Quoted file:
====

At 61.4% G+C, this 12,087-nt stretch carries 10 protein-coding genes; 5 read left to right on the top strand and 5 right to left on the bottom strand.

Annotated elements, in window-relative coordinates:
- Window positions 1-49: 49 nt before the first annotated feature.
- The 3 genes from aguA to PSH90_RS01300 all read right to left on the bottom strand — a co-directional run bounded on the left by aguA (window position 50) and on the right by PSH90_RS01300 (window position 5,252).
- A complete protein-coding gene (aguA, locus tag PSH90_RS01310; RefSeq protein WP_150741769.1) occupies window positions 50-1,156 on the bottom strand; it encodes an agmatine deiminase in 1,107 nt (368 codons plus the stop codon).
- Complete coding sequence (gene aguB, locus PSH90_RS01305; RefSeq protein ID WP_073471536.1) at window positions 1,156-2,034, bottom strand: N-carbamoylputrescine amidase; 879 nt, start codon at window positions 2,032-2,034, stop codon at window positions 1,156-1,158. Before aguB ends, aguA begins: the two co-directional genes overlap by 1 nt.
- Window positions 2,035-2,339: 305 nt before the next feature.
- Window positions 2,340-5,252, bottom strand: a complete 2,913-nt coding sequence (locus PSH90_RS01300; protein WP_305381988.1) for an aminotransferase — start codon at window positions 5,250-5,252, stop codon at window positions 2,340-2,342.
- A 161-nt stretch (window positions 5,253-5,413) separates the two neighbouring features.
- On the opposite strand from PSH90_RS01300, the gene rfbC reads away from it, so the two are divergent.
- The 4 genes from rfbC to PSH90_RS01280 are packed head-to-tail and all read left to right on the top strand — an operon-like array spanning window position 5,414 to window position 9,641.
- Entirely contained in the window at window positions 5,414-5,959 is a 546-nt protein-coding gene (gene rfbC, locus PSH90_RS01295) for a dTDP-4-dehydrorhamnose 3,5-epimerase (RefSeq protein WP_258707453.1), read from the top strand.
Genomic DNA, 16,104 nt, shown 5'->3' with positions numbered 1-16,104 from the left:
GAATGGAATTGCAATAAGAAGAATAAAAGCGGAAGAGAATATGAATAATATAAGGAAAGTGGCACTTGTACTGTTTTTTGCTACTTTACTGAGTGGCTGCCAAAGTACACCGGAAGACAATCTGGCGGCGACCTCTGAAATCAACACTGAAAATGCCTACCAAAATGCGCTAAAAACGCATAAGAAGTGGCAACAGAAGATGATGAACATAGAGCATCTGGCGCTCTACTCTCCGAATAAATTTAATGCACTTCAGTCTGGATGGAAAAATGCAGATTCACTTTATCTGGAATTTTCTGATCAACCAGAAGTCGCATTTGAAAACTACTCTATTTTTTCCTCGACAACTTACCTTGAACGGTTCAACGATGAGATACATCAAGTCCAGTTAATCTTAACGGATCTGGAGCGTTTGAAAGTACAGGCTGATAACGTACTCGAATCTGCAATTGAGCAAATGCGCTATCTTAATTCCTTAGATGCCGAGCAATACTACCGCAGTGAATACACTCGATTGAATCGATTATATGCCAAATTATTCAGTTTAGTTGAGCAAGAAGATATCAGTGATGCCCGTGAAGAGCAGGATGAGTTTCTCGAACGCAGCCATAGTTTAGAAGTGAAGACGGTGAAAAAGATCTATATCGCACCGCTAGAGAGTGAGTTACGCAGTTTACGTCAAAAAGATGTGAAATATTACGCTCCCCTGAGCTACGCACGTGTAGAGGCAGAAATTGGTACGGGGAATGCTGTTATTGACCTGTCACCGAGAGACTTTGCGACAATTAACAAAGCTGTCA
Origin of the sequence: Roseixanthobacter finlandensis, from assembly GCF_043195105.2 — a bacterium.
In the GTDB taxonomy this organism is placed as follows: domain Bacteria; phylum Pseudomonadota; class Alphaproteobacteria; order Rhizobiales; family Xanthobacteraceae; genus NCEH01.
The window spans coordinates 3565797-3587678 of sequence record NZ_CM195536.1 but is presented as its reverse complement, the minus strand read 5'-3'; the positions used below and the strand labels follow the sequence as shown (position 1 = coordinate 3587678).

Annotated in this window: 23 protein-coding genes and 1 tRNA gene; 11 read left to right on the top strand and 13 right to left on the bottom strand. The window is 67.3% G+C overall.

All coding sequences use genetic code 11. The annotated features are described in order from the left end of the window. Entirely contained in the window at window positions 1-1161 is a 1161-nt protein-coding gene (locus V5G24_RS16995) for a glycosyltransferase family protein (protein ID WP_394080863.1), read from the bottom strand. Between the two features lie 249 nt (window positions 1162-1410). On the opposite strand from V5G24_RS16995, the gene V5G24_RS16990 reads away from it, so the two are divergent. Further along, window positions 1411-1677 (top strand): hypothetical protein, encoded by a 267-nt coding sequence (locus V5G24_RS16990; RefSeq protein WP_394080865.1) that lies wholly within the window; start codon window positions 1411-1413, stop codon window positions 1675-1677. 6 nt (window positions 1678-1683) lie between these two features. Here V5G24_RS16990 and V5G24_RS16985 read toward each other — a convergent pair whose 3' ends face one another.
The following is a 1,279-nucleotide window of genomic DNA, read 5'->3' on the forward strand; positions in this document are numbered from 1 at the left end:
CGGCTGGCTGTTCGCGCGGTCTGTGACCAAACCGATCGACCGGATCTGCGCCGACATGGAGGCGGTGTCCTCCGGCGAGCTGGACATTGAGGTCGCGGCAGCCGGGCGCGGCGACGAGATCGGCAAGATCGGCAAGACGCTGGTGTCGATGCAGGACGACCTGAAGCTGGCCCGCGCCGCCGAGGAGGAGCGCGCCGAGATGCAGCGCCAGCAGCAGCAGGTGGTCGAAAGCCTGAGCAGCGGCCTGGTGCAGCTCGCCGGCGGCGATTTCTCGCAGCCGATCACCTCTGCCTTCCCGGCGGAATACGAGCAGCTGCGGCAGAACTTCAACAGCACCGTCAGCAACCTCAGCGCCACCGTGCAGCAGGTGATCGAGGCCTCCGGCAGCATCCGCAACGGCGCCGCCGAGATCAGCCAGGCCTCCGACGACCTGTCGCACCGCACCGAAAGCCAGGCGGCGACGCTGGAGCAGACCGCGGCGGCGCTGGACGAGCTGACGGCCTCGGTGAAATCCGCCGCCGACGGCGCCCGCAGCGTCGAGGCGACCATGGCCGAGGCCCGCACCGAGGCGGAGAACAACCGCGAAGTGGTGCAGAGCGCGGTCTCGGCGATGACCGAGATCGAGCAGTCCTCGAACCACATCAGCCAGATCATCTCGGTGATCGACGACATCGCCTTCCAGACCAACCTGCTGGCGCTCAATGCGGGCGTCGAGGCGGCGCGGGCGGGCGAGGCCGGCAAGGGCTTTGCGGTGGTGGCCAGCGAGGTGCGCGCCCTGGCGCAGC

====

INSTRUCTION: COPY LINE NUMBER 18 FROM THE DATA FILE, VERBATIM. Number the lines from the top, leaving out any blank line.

Annotated in this window: 23 protein-coding genes and 1 tRNA gene; 11 read left to right on the top strand and 13 right to left on the bottom strand. The window is 67.3% G+C overall.